Shortly after the Kuhnes moved into their new mansion Lillian's name appeared in unflattering print. Socialites looking to raise money for charitable causes often threw afternoon bridge parties. It was a time-tested and enjoyable fund-raising practice. But in March 1901 the rector of Grace Church embarked on a mission to "put an end to society gambling, at least among men and women who call themselves Christians," as reported in The Chicago Tribune.
The article noted that one socialite, who preferred to remain anonymous and who would welcome the end of the practice, listed the names of leading society women at a recent party. Among those "good people" was Lillian Kuhne.
Keeping up with the Kuhnes' movements was nearly a full-time job for society columnists. On August 24, 1902 the New-York Tribune reported that they had hosted a "gay party" at the Country Club in Narragansett Pier, Rhode Island; and on June 19, 1903 The Evening Telegram announced "Mr. and Mrs. Percival Kuhne, of No. 7 East Seventy-eighth street, will soon leave for Cedarhurst, L. I., where they have taken a cottage for the season."
In the winter season between those trips, entertainments were hosted at No. 7 East 78th Street. Among them was a dinner party on January 27, 1902. The guest list included socially recognized names like Livingston, Phipps, Kipp and Phelps, as well as the Kuhnes' friend and architect Francis L. V. Hoppin.
On July 1, 1907 The Daily Standard Union, a Brooklyn newspaper, announced that Percival, Gwendolyn, and "Mrs. Kuhn and maid" had sailed for Europe for the summer. Shortly after their return a disturbing rumor hit the newspapers. On October 14, 1908 the New York Herald reported "Friends of Mrs. Percival Kuhne...learned yesterday that she had been placed for treatment in a sanitarium at Larchmont. The Kuhnes' residence at No. 7 East Seventy-eighth street, has been closed and Mr. Kuhne has gone to a hotel to live."
The family issued a denial, saying "The fact is that Mrs. Kuhne and her daughter have been out of the State on a pleasure trip during the past week." But, in fact, things were dire. Percival kept the 78th Street house shuttered and brought his wife and daughter to the Plaza Hotel suite. It was there, on September 30, 1909, that Lillian died.
Kuhne sold No. 7 to the 49-year-old publisher Ormond G. Smith and his wife, the former Grace H. Pellett. Smith's father, Francis S. Smith, was a co-founder of Street & Smith. Upon his father's retirement in 1887, Ormond had taken over running the firm, which published inexpensive novels and popular magazines. Among the impressive list of authors published by Street & Smith were Horatio Alger, Isaac Asimov, Theodore Dreiser, Jack London, Upton Sinclair and O. Henry.
Interestingly, they shared a mutual close friend with the Kuhnes--Francis L. V. Hoppin, whose firm had not only designed the 78th Street house, but Shoremond, the Smiths' country estate in Oyster Bay, Long Island.
|The Smiths' Oyster Bay mansion was designed in 1912. The Architectural Record, December 1916 (copyright expired|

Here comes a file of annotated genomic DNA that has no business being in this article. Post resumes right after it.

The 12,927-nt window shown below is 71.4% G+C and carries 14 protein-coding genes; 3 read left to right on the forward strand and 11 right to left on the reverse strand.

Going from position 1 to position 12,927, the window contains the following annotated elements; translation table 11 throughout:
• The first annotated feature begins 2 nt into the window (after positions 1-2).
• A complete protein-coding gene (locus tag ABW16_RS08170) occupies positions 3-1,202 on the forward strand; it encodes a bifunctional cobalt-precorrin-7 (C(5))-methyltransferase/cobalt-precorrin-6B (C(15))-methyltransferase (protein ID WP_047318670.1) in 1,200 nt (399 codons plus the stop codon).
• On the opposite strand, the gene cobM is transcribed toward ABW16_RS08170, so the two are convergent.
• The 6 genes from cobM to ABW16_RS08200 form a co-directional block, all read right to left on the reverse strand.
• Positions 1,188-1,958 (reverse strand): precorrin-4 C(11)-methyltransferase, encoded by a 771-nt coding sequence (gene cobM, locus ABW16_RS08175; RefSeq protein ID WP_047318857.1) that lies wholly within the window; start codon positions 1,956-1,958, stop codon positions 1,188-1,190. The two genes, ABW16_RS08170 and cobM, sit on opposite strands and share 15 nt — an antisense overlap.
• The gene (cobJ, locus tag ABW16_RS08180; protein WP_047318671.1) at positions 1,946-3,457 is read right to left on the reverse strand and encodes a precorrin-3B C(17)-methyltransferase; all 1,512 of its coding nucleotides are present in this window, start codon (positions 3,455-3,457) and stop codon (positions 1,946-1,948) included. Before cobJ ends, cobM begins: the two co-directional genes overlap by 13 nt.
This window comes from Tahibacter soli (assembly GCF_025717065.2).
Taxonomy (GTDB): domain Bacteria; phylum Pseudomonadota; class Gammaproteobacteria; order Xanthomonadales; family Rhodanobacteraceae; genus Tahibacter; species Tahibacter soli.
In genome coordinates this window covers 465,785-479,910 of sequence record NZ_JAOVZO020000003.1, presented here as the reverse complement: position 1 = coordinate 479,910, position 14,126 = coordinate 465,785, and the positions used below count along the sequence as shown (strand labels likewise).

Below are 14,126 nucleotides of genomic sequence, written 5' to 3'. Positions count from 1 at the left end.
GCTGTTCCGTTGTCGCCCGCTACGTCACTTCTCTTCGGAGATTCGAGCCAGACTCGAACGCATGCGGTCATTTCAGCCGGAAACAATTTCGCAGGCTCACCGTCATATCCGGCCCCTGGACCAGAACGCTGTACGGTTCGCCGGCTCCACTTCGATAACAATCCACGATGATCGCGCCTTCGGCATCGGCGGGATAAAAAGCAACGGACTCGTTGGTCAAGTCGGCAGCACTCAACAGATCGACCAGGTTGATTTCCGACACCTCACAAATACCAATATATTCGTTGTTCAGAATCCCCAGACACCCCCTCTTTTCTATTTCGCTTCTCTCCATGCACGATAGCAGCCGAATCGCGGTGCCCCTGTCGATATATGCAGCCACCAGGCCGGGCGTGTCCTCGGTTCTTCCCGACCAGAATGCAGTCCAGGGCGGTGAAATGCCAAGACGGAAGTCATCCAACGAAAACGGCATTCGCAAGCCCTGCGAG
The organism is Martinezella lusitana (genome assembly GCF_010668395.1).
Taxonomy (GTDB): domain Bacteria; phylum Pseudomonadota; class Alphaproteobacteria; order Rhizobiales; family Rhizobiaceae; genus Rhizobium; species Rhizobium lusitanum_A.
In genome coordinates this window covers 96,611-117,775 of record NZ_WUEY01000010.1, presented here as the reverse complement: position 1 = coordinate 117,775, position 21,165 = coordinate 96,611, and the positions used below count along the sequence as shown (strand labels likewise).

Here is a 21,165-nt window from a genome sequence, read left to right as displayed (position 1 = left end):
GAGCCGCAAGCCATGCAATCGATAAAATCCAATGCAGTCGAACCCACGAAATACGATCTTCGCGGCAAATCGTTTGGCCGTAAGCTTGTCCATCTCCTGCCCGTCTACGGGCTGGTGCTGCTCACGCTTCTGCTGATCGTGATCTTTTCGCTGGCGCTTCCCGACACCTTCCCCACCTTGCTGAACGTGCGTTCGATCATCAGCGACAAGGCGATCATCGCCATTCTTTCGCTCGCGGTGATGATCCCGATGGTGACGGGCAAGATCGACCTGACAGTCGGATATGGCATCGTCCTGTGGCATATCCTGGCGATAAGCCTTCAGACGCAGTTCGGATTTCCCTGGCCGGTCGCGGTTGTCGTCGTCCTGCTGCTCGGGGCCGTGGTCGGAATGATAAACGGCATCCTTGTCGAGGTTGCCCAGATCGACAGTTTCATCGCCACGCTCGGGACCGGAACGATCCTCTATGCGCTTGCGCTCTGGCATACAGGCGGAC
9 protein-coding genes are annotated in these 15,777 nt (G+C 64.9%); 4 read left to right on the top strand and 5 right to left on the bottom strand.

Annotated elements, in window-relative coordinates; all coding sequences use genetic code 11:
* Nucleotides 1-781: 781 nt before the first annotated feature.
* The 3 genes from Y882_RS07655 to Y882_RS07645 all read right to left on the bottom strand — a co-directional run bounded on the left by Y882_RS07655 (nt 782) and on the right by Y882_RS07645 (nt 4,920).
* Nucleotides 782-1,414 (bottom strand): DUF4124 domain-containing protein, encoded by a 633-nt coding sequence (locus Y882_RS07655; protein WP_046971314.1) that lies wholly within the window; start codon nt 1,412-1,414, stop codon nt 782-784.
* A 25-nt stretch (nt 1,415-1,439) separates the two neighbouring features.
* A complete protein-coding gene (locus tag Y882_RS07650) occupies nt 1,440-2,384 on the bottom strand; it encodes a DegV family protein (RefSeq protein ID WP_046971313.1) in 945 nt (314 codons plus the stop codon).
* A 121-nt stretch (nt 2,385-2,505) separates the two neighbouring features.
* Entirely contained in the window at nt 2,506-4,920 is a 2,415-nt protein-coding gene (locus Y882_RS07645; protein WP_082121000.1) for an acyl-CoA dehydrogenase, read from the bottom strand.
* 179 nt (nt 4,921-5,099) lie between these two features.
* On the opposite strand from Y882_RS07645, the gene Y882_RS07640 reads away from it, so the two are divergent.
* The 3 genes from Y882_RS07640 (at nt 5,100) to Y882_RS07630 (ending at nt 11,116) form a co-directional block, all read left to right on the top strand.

Although the Smiths' summer estate was truly grand, they changed scenery in January 1921 when Anne Vanderbilt, widow of William K. Vanderbilt, sold them Stepping Stones, her Jericho, Long Island estate. The New York Times reported on January 19 that Smith "is reported to have paid about $500,000 for the property. Mr. Smith recently sold his country place at Oyster Bay...for about $1,000,000."
|The New-York Tribune printed this frustratingly grainy photo of Stepping Stones on January 23, 1921 (copyright expired)|
Grace would enjoy only two seasons at Stepping Stones. She became ill in the fall of 1922, and died in the 78th Street house on January 13. The Evening Telegram noted "Her death was unexpected, although she had been ill for some time." Grace's entire estate, valued at about $1.53 million, was left to her husband.
By the time of Grace's death, Ormond was highly involved in the French Institute in the United States, an organization whose goal was "the diffusion of the knowledge of French culture." Smith, who was the group's vice president, had been educated in France and held a life-long affection for the country and its way of life.
When the Duc de Trevise visited New York in December 1925, Ormond hosted a dinner party in the 78th Street house. Not surprisingly, among the high-ranking guests that evening was Francis L. V. Hoppin.
Ormond's work for the French Institute did not go unnoticed abroad. In December 1927 he was made an Officer of the Legion of French by decree of the French President. After rising to president of the institute, in November 1929 Ormond donated a new six-story building to the group at Nos. 22-24 East 60th Street.
It was just one of many considerable philanthropic gifts. He donated $40,000 to the construction of the Cathedral of St. John the Divine and $25,000 to the French Hospital, for example. He was also a vice-president of the New York Eye and Ear Hospital and the New York Free Dispensary.
On the night of April 17, 1933 Ormond Smith suffered a fatal stroke in the 78th Street house. He was 72-years-old. Gerald, who was away at Princeton University, received half a million dollars (more in the neighborhood of $9.7 million today), which was held in trust until his 21st birthday.
The young man retained ownership of No. 7 until the fall of 1940 when he sold it "for occupancy." In reporting the sale The New York Times remarked that it "contains an electric elevator" and noted the upscale tenor of the street. "It is in the same block as the residences of Mrs. James. B. Duke, John D. Ryan and Winthrop W. Aldrich. At the corner of Madison Avenue is the home of the late Stuyvesant Fish."
Henry Cook would no doubt have been seriously displeased when the house was converted to apartments in 1946. It now held two "doctors' apartments and offices" on the first floor, and two apartments per floor above. The renovations included a horrific sixth floor addition that snubs Hoppin & Koen's regal design.
photographs by the author
many thanks to reader Phyllis Winchester for suggesting this post